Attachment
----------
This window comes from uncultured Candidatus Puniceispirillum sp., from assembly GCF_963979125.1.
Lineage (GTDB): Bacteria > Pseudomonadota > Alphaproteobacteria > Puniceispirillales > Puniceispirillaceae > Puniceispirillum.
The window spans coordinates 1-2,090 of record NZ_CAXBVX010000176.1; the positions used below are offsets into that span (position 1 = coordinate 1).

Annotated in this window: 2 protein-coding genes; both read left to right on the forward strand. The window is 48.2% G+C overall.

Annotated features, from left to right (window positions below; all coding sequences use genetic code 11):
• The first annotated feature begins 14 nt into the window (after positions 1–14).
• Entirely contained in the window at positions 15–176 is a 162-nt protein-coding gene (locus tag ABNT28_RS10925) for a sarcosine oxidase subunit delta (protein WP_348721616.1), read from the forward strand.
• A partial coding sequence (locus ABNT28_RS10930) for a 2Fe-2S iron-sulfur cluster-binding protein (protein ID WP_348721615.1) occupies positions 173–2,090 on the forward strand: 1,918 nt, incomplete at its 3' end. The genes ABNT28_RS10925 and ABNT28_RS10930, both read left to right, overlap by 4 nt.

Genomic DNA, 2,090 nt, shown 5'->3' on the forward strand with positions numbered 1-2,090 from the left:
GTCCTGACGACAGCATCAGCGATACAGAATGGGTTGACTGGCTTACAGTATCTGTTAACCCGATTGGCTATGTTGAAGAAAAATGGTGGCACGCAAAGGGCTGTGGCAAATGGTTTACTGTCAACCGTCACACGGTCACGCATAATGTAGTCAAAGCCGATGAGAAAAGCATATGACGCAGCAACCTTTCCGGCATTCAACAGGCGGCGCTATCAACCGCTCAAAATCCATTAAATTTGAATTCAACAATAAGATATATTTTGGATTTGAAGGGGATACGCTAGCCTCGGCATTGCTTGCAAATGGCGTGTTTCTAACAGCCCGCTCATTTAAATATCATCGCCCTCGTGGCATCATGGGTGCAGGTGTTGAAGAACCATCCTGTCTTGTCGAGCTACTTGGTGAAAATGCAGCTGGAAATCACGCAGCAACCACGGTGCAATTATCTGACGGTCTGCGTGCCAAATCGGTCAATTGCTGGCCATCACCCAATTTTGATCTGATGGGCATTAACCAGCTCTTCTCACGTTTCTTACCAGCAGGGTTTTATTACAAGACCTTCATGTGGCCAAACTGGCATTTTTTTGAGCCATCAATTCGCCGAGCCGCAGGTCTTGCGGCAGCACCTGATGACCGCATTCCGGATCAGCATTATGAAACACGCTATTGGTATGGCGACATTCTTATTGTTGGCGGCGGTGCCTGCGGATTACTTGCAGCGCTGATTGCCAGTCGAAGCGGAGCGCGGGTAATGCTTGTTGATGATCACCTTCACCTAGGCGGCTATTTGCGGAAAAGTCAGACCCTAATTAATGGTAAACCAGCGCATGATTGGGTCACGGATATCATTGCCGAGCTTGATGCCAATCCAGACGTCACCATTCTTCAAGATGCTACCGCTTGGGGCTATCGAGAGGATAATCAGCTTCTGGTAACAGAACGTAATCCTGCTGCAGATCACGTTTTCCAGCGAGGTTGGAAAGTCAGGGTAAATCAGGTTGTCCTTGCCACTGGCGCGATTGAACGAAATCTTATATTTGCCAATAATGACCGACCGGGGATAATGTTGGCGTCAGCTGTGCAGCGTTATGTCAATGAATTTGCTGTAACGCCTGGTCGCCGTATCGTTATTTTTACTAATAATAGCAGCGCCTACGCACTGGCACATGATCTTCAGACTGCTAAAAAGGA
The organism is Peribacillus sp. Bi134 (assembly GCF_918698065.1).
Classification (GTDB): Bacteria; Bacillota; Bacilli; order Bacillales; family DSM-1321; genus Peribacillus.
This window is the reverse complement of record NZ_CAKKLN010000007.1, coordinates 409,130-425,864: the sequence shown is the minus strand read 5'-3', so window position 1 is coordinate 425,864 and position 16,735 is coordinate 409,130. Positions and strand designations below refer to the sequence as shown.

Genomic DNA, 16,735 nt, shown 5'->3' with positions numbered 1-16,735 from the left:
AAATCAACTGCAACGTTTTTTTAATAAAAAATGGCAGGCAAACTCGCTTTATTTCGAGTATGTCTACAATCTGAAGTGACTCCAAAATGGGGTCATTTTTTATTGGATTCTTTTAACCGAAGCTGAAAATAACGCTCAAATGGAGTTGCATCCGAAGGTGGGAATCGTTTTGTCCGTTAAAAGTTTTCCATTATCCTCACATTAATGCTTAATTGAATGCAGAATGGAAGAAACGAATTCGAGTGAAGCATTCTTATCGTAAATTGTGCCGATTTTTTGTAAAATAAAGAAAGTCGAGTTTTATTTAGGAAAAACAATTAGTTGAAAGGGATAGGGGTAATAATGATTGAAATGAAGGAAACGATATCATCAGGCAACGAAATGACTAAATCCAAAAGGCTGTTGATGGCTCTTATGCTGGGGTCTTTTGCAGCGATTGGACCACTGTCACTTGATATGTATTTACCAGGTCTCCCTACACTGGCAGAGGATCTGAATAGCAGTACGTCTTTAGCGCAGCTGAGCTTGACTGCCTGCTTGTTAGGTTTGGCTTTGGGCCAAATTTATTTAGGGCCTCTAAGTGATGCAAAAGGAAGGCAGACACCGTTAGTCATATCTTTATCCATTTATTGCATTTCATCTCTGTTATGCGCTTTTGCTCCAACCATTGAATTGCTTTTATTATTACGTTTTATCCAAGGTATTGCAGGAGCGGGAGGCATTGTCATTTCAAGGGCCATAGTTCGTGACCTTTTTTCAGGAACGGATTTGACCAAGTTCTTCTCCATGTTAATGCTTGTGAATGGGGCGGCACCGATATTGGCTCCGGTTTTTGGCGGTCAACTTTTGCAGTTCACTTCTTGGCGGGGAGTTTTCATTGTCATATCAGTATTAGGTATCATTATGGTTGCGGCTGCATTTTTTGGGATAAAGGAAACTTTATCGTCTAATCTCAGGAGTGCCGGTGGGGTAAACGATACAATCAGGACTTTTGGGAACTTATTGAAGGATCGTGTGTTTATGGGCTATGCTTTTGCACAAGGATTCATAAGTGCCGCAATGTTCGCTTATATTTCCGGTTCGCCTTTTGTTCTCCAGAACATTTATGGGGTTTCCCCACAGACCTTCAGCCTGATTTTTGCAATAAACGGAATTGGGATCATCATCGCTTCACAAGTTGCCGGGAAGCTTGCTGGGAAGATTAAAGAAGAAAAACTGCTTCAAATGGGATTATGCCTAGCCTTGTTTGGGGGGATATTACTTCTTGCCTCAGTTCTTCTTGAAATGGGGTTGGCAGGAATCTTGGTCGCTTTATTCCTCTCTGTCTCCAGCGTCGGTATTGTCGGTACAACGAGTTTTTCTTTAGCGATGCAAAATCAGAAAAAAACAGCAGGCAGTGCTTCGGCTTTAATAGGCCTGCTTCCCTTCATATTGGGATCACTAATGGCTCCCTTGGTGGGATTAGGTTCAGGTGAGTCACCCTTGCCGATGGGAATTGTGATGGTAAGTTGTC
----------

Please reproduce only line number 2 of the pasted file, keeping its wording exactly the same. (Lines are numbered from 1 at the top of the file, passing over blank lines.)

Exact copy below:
Lineage (GTDB): Bacteria > Pseudomonadota > Alphaproteobacteria > Puniceispirillales > Puniceispirillaceae > Puniceispirillum.